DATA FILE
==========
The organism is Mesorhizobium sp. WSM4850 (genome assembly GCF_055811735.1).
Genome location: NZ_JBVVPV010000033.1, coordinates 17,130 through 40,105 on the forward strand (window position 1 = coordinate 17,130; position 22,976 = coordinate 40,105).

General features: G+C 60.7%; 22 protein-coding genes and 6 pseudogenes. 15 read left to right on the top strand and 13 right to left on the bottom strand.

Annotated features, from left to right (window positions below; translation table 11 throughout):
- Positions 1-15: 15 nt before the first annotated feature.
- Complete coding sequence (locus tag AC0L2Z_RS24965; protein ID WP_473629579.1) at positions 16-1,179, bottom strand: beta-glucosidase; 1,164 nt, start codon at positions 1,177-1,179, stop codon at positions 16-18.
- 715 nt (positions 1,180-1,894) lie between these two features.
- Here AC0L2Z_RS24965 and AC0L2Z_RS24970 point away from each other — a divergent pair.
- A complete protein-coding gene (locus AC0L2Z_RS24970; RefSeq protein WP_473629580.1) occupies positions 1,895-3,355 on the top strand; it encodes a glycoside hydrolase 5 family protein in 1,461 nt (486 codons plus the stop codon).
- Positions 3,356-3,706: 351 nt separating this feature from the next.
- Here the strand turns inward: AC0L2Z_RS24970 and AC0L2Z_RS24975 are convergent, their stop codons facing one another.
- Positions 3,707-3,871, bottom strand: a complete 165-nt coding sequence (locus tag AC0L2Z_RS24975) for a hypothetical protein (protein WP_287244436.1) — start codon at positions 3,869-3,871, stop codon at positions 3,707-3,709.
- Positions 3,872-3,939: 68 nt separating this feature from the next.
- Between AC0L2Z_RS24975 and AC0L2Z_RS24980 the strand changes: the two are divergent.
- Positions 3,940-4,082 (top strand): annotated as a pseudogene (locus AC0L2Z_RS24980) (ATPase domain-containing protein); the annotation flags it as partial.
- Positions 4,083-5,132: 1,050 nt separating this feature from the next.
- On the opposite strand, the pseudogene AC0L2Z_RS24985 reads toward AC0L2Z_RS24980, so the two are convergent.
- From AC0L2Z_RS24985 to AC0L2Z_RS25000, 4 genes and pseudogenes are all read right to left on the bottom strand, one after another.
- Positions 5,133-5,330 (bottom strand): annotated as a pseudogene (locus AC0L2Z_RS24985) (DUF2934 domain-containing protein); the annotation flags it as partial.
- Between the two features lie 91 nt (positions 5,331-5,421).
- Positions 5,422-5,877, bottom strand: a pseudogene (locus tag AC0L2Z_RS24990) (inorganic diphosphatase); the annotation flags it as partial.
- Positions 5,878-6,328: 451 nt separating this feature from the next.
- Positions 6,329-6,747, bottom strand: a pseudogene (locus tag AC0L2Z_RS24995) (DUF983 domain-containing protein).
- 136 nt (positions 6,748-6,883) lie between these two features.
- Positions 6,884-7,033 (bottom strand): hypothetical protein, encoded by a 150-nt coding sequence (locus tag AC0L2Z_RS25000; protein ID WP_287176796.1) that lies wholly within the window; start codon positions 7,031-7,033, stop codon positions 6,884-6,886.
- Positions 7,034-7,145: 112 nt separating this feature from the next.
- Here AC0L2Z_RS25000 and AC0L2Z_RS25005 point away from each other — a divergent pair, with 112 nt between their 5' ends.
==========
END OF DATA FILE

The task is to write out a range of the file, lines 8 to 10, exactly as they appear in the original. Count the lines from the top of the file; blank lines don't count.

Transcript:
- Here AC0L2Z_RS24965 and AC0L2Z_RS24970 point away from each other — a divergent pair.
- A complete protein-coding gene (locus AC0L2Z_RS24970; RefSeq protein WP_473629580.1) occupies positions 1,895-3,355 on the top strand; it encodes a glycoside hydrolase 5 family protein in 1,461 nt (486 codons plus the stop codon).
- Positions 3,356-3,706: 351 nt separating this feature from the next.